I believe it is the mantra playing in your head that defines the reality of your life, and of late I have had a new one: Time is passing too quickly. It is an awareness that in recent months has made its way to full-blown obsession.
I hate it.
May I say that? May I tell you about the powerlessness I feel? Can I trust you with a vulnerability now exposed by this invisible ticking clock?
I know the answer is to change the mantra, to understand and accept that the current moment is all there is, all there has ever been. And still there are constant notices hurling toward me, reminders that I stand on the precipice of a new phase in my life, a scary future I neither recognize nor know how to navigate.
We are doing the best we can, my brothers and I, in the face of the complicated challenges presented by parents with bodies and minds in their 80s. (Even as I write that sentence I think of the childhood we had, filled with station wagon vacations and high school sports and the six of us around the dinner table.) It was just yesterday, I swear.
And my own sweet daughter, soon off to her sophomore year in college. Nineteen years later I am still coming to terms with the fact I am the mother of an infant, and here she is nearly a grown woman.
My own reflection in the mirror.
And now my love, Tiger, the tiny kitten we brought home from Vacation Bible School when Eliza was five, grown old and (in all likelihood) gone off to find a quiet place to breathe his last breath. Just Wednesday night, as he was showing some all too real signs the end might be near, I sat with him on the front porch and rubbed his head just before he stood up and walked away from me.
My dear friend, Colleen, kept watch while I traveled back to my hometown for a funeral. (Those mountains wrapped their big arms around me in a way that comforted my uneasy soul.) He appeared for a quick moment Friday when she saw him cross the back yard, that cat, emerging from some underbrush in our neighbor’s yard. But then he was gone again.
We have done everything we can think of to lure him home so that we might get him whatever he needs—a new medication to regulate that tricky thyroid, or the replacement of catfood with the boiled shrimp he loves. We filled the bird feeders. (He loves to sit just under them, that scoundrel.) We sit quietly in the backyard, hoping he’ll come sauntering around the corner, nonchalantly parking himself a respectable distance from us, there below the creeping fig. We take walks around the yard, through the neighborhood. We check the front door, the back door, the front door again.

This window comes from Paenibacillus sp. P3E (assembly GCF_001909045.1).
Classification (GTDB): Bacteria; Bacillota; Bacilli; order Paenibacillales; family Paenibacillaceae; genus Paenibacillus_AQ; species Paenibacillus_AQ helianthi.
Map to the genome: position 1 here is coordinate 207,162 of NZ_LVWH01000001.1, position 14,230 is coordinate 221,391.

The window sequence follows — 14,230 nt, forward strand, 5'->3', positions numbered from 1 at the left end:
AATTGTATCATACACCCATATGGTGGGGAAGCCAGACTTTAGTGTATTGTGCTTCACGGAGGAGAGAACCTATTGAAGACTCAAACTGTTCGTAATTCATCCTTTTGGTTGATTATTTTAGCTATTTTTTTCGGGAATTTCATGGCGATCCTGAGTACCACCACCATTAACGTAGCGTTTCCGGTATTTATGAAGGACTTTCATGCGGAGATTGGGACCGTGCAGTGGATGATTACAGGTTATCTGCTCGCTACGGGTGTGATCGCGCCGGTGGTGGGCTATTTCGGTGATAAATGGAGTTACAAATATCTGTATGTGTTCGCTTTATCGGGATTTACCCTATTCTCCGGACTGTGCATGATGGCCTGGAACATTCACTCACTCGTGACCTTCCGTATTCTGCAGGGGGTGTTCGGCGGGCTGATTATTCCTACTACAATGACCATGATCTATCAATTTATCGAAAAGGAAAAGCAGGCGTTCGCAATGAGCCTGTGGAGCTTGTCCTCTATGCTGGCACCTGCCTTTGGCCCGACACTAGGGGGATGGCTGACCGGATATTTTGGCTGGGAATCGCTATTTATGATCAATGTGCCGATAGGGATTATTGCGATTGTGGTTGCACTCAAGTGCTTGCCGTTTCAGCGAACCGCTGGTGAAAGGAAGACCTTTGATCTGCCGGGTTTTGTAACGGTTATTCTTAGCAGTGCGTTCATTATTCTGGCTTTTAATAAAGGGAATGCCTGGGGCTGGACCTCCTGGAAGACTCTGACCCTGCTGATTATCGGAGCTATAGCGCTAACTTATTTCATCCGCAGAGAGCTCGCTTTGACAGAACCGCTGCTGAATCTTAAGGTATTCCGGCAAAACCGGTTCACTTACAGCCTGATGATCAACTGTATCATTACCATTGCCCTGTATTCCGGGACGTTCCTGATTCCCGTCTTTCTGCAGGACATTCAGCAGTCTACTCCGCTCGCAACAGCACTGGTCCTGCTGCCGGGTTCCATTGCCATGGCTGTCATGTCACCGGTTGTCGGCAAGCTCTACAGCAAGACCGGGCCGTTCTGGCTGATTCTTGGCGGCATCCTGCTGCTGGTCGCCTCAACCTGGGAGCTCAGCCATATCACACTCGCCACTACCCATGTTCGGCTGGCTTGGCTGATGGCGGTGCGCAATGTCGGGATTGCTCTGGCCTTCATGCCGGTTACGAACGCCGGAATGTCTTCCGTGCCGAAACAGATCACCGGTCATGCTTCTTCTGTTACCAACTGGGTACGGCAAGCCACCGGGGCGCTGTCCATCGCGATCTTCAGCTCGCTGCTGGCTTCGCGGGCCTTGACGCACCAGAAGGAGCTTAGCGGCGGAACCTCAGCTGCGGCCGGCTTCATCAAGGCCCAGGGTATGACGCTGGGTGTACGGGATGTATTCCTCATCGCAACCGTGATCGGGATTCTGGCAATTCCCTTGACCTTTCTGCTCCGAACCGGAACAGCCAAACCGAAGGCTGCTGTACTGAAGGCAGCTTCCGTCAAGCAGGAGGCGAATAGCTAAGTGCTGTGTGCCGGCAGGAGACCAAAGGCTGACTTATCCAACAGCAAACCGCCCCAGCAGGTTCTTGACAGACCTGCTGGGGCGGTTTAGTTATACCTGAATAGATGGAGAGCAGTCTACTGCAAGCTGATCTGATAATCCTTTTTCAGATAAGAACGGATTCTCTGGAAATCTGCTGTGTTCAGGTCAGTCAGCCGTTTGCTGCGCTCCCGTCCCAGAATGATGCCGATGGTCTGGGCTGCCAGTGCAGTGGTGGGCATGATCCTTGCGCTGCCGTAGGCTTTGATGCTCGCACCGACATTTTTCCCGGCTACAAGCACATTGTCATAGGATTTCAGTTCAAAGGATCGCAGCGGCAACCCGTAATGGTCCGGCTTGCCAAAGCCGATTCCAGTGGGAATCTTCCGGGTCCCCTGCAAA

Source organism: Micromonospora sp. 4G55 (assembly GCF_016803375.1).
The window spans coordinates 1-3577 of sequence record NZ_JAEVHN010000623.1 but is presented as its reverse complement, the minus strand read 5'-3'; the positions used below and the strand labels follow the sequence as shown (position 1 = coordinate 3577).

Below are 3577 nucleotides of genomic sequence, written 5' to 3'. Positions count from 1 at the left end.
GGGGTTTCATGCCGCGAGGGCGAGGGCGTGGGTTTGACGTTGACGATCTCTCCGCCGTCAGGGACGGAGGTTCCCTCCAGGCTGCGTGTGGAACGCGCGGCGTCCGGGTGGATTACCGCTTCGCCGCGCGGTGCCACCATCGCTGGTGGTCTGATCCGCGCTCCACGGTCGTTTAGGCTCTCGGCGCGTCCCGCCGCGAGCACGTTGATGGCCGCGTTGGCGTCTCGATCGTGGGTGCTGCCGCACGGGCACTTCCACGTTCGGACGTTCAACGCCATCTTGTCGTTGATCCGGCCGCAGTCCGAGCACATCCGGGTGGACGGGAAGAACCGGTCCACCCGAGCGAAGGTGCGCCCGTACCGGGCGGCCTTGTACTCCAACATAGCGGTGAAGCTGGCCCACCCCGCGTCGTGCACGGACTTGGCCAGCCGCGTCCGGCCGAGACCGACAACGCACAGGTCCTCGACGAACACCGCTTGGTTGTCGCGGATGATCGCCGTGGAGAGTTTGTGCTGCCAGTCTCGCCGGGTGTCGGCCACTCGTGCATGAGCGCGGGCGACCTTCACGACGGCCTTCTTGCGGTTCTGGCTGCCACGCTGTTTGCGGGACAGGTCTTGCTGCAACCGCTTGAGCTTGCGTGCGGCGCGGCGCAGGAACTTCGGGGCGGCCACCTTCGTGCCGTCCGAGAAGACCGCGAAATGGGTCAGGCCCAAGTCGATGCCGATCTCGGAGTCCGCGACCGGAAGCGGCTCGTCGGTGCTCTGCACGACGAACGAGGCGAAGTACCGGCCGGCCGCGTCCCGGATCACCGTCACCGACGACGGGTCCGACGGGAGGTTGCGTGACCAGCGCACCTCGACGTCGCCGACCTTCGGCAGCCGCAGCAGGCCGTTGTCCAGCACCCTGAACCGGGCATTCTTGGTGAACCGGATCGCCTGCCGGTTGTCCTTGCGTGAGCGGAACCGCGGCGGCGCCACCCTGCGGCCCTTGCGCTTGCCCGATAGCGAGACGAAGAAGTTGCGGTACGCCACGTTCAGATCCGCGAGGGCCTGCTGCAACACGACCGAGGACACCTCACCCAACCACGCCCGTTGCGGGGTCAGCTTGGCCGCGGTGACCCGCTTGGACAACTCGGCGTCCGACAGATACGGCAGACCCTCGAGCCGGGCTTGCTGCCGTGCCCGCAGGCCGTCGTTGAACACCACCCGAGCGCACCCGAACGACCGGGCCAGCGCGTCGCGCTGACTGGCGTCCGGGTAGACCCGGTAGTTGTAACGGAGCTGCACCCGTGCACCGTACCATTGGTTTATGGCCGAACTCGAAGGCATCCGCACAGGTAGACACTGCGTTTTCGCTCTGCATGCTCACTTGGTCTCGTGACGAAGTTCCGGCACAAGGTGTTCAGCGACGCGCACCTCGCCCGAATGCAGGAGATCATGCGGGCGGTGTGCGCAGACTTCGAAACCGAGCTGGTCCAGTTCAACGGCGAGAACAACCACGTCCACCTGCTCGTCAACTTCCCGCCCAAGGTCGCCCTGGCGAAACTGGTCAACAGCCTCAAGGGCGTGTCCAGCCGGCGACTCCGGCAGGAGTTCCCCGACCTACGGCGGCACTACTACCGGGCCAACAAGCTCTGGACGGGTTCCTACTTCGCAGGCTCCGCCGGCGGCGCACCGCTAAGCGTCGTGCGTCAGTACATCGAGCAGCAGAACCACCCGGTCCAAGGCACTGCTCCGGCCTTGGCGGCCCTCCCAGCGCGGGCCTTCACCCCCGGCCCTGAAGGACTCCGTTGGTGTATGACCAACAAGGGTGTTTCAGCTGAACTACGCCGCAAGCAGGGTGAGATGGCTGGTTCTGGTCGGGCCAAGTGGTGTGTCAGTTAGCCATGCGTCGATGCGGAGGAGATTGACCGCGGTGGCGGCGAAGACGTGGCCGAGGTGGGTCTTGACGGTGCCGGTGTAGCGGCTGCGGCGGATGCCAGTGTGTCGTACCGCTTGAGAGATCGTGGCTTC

It has become our vigil.
I decided as I lay in bed last night that this morning would provide an answer. Perhaps the sun would rise and I would shuffle to the side porch door to find him there waiting for me. As on a thousand days before, he would meowmeowmeow his way inside, expressing his displeasure that it took me so long to get out of bed to feed him. And I would say to him as he breezed past me without the slightest acknowledgement, Well hello there Tiger. Good morning. It’s so nice to see you.
I would accept that time had come and taken him.
There was no Tiger on the porch this morning. But there were, I swear, two tiny wet spots exactly like those we found in his trail those last days before he disappeared, signs that I knew then were indications he couldn’t control his body or destiny any more than I can, signs I now interpret as hope.
And so I will believe for another day, waiting and watching for that old cat to reappear. Knowing full well that time ticks on, understanding in my soul this is all part of it, the greater plan, God’s plan.
Praying for acceptance. Hoping for a miracle, nonetheless.
dear friends: thank you for the love and wishes you have sent my way the past couple of days. we found sweet tiger last night, underneath a large bush not far from the side door. i replay it over and over in my mind, of course, wondering how i could have missed him, wondering if things might have been different had i gotten to him. i guess the answer is no, but i sure hope he knows how hard i tried.
immeasurable thanks to my dear friends colleen, jay, bruce, teresa, stephanie, julian.
we will miss you tiger tig.